Quickie. However, that discussion is most appropriate on the Performance
list.

Good luck and stay friendly.

Sam Hoskins
Murphysboro, IL
www.samhoskins.blogspot.com



On Sun, Dec 20, 2009 at 3:17 PM, Mike Perry <dmperry1012@...> wrote:



Bob:

Someone is crazy here. I don't think it's Lynn French. Your recent
posts contains some interesting insights mixed with some half truths and
some gross errors. Let's start with your comments about Burt Rutan.

1) The Q2 is NOT a Rutan design and he objects vigorously to being
associated with it. You seem to mix comments on the Q1 with the Q2
without realizing that.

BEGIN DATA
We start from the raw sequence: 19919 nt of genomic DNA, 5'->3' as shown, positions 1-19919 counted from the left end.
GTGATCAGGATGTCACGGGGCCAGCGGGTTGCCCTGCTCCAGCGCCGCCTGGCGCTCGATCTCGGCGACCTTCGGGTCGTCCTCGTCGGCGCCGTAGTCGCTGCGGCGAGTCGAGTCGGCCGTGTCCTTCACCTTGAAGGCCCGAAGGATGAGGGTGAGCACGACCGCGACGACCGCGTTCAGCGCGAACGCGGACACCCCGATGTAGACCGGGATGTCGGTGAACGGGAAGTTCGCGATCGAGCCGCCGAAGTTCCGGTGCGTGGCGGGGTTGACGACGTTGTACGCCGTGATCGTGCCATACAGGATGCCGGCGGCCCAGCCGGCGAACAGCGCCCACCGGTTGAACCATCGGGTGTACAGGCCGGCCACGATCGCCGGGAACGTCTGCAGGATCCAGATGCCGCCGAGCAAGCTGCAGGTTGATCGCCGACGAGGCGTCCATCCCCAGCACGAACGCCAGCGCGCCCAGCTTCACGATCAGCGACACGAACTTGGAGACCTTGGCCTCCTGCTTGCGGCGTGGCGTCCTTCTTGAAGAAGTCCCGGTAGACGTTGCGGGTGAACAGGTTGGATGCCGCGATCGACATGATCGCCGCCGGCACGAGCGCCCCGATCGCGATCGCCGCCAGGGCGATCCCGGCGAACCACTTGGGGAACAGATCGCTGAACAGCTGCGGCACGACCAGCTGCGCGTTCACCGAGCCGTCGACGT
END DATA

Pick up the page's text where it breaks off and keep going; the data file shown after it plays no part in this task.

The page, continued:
2) The wing spar takes the main load but what prevents torsion
(twisting)? Some part of the structure has to prevent twisting, what is
it? I do not know the context of Burt's remarks about the skins not
carrying the loads but I do not think the foam alone is enough to resist
twisting in any Q wing. BTW, just what is the "spar" in the Q wing?
3) "[Burt's] spars were designed with ultimate loads double the service
loads as opposed to 1.5X in a metal structure." That is an FAA standard
for composite structures and a generally accepted criteria in
engineering work with composites. This is based on the failure mode of
composites and on variability in materials and construction. There are
whole books written on this, I'm not reproducing them here.
4) "[Burt's] design process was always minimal while his testing was
rigorous." Great. Just who tested the Q-2 wing? Or the Q-1 wing for
that matter? If QAC tested them there is no record I know of.

This seems to be the right point to inject that I tested a Q2 wing. The